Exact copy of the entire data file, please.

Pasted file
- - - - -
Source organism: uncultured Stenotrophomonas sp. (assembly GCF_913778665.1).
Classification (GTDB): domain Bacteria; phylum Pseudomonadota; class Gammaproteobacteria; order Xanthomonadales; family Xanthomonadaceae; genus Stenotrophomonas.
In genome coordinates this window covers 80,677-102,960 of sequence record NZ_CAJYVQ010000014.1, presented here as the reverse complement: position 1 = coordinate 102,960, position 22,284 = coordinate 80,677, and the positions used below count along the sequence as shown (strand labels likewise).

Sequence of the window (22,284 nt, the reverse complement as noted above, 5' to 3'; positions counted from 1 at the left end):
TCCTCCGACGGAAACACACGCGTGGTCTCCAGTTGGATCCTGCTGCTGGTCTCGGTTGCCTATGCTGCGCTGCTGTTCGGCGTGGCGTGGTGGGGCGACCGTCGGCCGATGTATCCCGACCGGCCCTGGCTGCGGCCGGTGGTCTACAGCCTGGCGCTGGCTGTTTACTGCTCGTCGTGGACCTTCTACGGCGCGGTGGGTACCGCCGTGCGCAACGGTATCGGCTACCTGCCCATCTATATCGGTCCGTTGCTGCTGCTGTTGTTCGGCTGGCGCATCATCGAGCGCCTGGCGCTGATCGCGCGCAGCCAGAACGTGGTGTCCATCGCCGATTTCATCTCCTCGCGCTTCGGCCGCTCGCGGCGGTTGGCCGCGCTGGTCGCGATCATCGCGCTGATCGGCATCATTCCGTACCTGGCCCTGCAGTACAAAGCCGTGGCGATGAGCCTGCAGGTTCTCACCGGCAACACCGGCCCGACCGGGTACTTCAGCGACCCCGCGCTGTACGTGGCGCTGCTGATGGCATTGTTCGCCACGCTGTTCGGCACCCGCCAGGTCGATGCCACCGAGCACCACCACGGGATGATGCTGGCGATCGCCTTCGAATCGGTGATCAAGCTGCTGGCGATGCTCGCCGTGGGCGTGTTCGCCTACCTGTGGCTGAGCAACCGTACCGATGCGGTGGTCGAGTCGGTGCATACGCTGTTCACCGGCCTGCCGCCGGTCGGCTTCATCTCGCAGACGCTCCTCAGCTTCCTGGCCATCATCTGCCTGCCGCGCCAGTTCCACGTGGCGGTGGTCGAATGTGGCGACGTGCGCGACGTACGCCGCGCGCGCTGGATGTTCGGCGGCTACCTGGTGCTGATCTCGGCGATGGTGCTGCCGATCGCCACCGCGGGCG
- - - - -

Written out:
Source organism: uncultured Stenotrophomonas sp. (assembly GCF_913778665.1).
Classification (GTDB): domain Bacteria; phylum Pseudomonadota; class Gammaproteobacteria; order Xanthomonadales; family Xanthomonadaceae; genus Stenotrophomonas.
In genome coordinates this window covers 80,677-102,960 of sequence record NZ_CAJYVQ010000014.1, presented here as the reverse complement: position 1 = coordinate 102,960, position 22,284 = coordinate 80,677, and the positions used below count along the sequence as shown (strand labels likewise).

Sequence of the window (22,284 nt, the reverse complement as noted above, 5' to 3'; positions counted from 1 at the left end):
TCCTCCGACGGAAACACACGCGTGGTCTCCAGTTGGATCCTGCTGCTGGTCTCGGTTGCCTATGCTGCGCTGCTGTTCGGCGTGGCGTGGTGGGGCGACCGTCGGCCGATGTATCCCGACCGGCCCTGGCTGCGGCCGGTGGTCTACAGCCTGGCGCTGGCTGTTTACTGCTCGTCGTGGACCTTCTACGGCGCGGTGGGTACCGCCGTGCGCAACGGTATCGGCTACCTGCCCATCTATATCGGTCCGTTGCTGCTGCTGTTGTTCGGCTGGCGCATCATCGAGCGCCTGGCGCTGATCGCGCGCAGCCAGAACGTGGTGTCCATCGCCGATTTCATCTCCTCGCGCTTCGGCCGCTCGCGGCGGTTGGCCGCGCTGGTCGCGATCATCGCGCTGATCGGCATCATTCCGTACCTGGCCCTGCAGTACAAAGCCGTGGCGATGAGCCTGCAGGTTCTCACCGGCAACACCGGCCCGACCGGGTACTTCAGCGACCCCGCGCTGTACGTGGCGCTGCTGATGGCATTGTTCGCCACGCTGTTCGGCACCCGCCAGGTCGATGCCACCGAGCACCACCACGGGATGATGCTGGCGATCGCCTTCGAATCGGTGATCAAGCTGCTGGCGATGCTCGCCGTGGGCGTGTTCGCCTACCTGTGGCTGAGCAACCGTACCGATGCGGTGGTCGAGTCGGTGCATACGCTGTTCACCGGCCTGCCGCCGGTCGGCTTCATCTCGCAGACGCTCCTCAGCTTCCTGGCCATCATCTGCCTGCCGCGCCAGTTCCACGTGGCGGTGGTCGAATGTGGCGACGTGCGCGACGTACGCCGCGCGCGCTGGATGTTCGGCGGCTACCTGGTGCTGATCTCGGCGATGGTGCTGCCGATCGCCACCGCGGGCG